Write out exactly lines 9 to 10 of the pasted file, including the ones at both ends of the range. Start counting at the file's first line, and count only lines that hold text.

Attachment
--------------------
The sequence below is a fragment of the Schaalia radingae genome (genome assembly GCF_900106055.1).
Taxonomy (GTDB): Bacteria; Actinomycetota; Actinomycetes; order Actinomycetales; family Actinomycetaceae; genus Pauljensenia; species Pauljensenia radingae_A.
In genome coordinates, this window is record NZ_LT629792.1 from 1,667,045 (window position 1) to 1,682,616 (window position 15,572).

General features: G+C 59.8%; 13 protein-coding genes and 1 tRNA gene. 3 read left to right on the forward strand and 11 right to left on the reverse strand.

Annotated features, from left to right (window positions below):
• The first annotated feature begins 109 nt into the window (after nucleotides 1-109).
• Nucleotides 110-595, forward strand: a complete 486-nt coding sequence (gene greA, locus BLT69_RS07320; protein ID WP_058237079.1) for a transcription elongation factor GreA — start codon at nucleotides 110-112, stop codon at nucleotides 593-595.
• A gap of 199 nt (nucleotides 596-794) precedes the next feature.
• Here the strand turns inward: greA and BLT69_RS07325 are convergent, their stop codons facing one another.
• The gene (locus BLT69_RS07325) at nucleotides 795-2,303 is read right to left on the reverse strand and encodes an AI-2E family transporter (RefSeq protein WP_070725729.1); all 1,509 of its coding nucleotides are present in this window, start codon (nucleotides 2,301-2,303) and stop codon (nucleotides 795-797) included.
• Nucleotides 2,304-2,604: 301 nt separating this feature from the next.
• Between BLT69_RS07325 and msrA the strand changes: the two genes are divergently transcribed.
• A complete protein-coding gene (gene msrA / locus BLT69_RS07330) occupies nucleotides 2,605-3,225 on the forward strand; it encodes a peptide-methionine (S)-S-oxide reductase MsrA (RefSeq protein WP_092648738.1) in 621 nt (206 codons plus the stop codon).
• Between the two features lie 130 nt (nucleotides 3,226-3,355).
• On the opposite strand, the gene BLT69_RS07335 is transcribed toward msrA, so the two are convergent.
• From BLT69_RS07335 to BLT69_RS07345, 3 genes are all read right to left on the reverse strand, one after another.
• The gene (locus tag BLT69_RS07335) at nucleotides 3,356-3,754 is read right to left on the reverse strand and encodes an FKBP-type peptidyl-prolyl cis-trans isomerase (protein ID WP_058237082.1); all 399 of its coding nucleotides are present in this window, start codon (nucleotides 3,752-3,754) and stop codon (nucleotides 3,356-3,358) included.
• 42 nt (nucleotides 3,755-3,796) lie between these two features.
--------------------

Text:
• Here the strand turns inward: greA and BLT69_RS07325 are convergent, their stop codons facing one another.
• The gene (locus BLT69_RS07325) at nucleotides 795-2,303 is read right to left on the reverse strand and encodes an AI-2E family transporter (RefSeq protein WP_070725729.1); all 1,509 of its coding nucleotides are present in this window, start codon (nucleotides 2,301-2,303) and stop codon (nucleotides 795-797) included.